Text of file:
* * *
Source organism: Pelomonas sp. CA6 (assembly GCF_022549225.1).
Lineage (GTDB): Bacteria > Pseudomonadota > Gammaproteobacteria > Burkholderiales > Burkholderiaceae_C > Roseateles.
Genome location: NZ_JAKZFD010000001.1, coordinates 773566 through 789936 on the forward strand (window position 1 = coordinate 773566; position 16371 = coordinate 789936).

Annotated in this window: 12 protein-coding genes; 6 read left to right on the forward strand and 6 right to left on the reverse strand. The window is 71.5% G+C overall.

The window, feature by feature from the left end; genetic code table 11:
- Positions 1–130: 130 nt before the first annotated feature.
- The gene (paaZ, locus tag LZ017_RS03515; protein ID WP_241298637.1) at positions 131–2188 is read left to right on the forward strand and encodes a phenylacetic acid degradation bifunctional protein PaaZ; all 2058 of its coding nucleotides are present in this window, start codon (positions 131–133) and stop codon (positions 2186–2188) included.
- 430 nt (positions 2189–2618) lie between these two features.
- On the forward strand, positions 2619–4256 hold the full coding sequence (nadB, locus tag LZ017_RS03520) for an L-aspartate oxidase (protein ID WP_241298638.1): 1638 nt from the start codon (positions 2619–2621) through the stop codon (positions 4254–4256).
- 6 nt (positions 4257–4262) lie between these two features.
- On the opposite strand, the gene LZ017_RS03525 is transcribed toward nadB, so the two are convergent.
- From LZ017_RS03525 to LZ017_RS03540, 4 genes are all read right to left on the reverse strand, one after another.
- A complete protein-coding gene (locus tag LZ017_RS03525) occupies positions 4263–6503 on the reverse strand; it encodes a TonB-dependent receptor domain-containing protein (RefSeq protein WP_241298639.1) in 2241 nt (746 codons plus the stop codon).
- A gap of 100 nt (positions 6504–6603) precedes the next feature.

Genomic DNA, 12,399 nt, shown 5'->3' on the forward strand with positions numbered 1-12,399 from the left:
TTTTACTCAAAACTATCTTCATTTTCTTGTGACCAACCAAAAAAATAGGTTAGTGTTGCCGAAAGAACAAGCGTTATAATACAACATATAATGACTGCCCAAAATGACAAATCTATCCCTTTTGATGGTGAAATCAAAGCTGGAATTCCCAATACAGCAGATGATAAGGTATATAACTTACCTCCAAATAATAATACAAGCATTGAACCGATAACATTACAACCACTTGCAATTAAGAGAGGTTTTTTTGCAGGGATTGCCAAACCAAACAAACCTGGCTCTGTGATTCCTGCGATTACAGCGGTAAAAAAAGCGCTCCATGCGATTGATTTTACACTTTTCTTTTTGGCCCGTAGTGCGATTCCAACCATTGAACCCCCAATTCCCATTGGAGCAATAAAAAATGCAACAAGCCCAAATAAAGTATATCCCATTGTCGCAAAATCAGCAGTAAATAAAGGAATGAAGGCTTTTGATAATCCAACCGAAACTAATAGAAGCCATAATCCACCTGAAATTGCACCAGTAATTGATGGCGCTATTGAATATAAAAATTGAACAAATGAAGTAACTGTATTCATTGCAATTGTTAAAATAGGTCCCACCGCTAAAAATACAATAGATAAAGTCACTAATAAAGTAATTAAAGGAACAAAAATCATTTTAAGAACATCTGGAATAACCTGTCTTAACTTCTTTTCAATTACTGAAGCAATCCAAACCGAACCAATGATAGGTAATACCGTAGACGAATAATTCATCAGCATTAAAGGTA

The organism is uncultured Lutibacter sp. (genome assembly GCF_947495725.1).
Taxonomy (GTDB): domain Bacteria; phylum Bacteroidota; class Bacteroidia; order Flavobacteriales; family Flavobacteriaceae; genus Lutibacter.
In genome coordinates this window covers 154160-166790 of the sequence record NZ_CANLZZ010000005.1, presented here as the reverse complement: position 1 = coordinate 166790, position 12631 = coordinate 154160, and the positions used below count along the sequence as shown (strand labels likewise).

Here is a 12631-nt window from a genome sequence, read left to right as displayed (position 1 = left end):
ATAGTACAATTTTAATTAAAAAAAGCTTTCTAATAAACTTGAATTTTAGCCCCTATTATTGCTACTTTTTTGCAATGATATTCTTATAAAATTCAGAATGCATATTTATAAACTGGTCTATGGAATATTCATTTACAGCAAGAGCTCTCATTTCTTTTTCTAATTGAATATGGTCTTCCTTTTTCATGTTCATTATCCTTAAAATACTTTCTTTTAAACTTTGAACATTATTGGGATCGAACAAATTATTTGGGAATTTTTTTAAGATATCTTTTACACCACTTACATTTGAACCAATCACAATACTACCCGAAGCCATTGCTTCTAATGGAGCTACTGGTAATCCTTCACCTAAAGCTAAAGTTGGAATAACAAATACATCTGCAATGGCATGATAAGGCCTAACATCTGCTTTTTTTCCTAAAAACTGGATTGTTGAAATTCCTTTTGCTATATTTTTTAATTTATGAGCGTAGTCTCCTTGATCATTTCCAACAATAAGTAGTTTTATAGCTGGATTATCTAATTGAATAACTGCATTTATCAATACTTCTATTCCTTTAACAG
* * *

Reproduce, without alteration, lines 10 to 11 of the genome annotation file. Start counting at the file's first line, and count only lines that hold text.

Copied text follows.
- 6 nt (positions 4257–4262) lie between these two features.
- On the opposite strand, the gene LZ017_RS03525 is transcribed toward nadB, so the two are convergent.